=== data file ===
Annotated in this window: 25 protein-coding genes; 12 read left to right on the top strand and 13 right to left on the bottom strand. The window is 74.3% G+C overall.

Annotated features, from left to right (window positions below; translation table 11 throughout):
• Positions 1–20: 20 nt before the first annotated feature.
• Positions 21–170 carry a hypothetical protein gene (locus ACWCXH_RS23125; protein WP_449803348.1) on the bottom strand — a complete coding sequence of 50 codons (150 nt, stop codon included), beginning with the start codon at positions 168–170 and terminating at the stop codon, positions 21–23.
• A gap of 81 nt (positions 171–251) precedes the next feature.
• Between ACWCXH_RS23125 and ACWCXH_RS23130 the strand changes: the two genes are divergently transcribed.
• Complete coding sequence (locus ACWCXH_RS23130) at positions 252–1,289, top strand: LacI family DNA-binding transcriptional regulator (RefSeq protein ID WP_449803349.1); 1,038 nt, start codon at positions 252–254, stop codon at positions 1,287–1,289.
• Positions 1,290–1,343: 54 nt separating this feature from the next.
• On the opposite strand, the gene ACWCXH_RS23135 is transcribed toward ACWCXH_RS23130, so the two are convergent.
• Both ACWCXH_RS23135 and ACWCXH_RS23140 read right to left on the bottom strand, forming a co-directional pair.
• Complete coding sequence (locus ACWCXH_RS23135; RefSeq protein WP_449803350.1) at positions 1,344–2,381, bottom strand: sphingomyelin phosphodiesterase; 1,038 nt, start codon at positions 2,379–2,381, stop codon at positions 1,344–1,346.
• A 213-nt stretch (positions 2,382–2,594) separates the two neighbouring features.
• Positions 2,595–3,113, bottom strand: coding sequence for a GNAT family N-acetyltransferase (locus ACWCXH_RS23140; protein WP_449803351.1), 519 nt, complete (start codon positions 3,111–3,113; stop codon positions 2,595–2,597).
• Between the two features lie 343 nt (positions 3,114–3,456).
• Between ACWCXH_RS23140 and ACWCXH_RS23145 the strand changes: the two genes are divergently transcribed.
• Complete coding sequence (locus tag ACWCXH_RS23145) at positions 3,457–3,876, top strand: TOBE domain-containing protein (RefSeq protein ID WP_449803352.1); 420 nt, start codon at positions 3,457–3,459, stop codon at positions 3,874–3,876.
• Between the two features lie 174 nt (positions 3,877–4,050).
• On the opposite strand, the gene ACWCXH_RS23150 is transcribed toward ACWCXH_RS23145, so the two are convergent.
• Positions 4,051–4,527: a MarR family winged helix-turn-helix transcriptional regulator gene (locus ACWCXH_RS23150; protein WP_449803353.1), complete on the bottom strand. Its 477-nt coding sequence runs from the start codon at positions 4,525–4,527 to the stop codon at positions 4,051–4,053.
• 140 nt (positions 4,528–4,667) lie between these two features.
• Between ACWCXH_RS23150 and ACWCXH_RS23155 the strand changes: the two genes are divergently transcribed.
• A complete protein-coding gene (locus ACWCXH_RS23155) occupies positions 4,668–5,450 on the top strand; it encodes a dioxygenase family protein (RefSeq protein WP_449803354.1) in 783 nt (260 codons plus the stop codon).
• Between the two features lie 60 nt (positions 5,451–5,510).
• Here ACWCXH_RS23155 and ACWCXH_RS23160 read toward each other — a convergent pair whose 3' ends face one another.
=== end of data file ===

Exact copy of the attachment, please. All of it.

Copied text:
Annotated in this window: 25 protein-coding genes; 12 read left to right on the top strand and 13 right to left on the bottom strand. The window is 74.3% G+C overall.

Annotated features, from left to right (window positions below; translation table 11 throughout):
• Positions 1–20: 20 nt before the first annotated feature.
• Positions 21–170 carry a hypothetical protein gene (locus ACWCXH_RS23125; protein WP_449803348.1) on the bottom strand — a complete coding sequence of 50 codons (150 nt, stop codon included), beginning with the start codon at positions 168–170 and terminating at the stop codon, positions 21–23.
• A gap of 81 nt (positions 171–251) precedes the next feature.
• Between ACWCXH_RS23125 and ACWCXH_RS23130 the strand changes: the two genes are divergently transcribed.
• Complete coding sequence (locus ACWCXH_RS23130) at positions 252–1,289, top strand: LacI family DNA-binding transcriptional regulator (RefSeq protein ID WP_449803349.1); 1,038 nt, start codon at positions 252–254, stop codon at positions 1,287–1,289.
• Positions 1,290–1,343: 54 nt separating this feature from the next.
• On the opposite strand, the gene ACWCXH_RS23135 is transcribed toward ACWCXH_RS23130, so the two are convergent.
• Both ACWCXH_RS23135 and ACWCXH_RS23140 read right to left on the bottom strand, forming a co-directional pair.
• Complete coding sequence (locus ACWCXH_RS23135; RefSeq protein WP_449803350.1) at positions 1,344–2,381, bottom strand: sphingomyelin phosphodiesterase; 1,038 nt, start codon at positions 2,379–2,381, stop codon at positions 1,344–1,346.
• A 213-nt stretch (positions 2,382–2,594) separates the two neighbouring features.
• Positions 2,595–3,113, bottom strand: coding sequence for a GNAT family N-acetyltransferase (locus ACWCXH_RS23140; protein WP_449803351.1), 519 nt, complete (start codon positions 3,111–3,113; stop codon positions 2,595–2,597).
• Between the two features lie 343 nt (positions 3,114–3,456).
• Between ACWCXH_RS23140 and ACWCXH_RS23145 the strand changes: the two genes are divergently transcribed.
• Complete coding sequence (locus tag ACWCXH_RS23145) at positions 3,457–3,876, top strand: TOBE domain-containing protein (RefSeq protein ID WP_449803352.1); 420 nt, start codon at positions 3,457–3,459, stop codon at positions 3,874–3,876.
• Between the two features lie 174 nt (positions 3,877–4,050).
• On the opposite strand, the gene ACWCXH_RS23150 is transcribed toward ACWCXH_RS23145, so the two are convergent.
• Positions 4,051–4,527: a MarR family winged helix-turn-helix transcriptional regulator gene (locus ACWCXH_RS23150; protein WP_449803353.1), complete on the bottom strand. Its 477-nt coding sequence runs from the start codon at positions 4,525–4,527 to the stop codon at positions 4,051–4,053.
• 140 nt (positions 4,528–4,667) lie between these two features.
• Between ACWCXH_RS23150 and ACWCXH_RS23155 the strand changes: the two genes are divergently transcribed.
• A complete protein-coding gene (locus ACWCXH_RS23155) occupies positions 4,668–5,450 on the top strand; it encodes a dioxygenase family protein (RefSeq protein WP_449803354.1) in 783 nt (260 codons plus the stop codon).
• Between the two features lie 60 nt (positions 5,451–5,510).
• Here ACWCXH_RS23155 and ACWCXH_RS23160 read toward each other — a convergent pair whose 3' ends face one another.